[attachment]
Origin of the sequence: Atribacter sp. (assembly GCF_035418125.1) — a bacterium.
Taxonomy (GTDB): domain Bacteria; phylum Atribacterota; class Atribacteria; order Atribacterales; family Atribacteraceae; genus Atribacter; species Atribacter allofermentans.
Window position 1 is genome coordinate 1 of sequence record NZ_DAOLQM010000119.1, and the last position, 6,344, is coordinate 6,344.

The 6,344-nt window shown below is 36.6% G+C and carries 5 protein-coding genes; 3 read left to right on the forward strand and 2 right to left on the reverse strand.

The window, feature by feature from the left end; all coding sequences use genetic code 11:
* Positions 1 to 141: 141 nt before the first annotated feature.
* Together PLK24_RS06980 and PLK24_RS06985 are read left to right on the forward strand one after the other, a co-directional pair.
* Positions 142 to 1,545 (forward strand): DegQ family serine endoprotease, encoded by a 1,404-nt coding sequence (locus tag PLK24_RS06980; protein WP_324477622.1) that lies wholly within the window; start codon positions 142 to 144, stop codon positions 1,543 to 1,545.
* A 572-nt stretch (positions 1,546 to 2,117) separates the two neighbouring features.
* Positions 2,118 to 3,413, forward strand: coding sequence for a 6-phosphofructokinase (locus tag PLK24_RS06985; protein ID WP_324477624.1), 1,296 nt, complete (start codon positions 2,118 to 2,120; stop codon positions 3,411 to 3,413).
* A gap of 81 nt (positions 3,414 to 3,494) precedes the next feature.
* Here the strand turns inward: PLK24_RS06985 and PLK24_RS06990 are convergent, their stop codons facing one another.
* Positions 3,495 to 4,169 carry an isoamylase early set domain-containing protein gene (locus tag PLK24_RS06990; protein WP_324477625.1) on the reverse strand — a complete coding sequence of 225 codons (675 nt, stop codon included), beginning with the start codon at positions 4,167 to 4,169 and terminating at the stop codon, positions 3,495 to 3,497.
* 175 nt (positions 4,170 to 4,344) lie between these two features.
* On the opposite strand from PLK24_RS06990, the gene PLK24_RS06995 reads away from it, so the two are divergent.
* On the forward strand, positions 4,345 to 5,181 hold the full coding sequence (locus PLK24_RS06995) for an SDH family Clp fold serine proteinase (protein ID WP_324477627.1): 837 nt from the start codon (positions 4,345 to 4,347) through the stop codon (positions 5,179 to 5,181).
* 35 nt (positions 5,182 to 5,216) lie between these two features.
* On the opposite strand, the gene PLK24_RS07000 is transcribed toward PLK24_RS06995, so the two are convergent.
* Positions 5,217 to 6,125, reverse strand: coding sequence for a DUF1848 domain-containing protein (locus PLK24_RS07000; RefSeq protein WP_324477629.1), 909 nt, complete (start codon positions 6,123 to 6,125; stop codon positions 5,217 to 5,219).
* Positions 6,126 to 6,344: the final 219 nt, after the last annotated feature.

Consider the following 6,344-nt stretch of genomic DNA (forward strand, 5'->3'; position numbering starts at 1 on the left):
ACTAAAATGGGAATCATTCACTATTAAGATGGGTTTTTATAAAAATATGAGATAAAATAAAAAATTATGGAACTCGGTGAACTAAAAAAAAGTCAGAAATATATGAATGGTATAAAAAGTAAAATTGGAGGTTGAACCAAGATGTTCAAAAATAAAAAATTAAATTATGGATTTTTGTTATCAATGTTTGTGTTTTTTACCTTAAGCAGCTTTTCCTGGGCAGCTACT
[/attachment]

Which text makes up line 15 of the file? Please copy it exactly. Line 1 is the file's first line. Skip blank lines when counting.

* On the opposite strand from PLK24_RS06990, the gene PLK24_RS06995 reads away from it, so the two are divergent.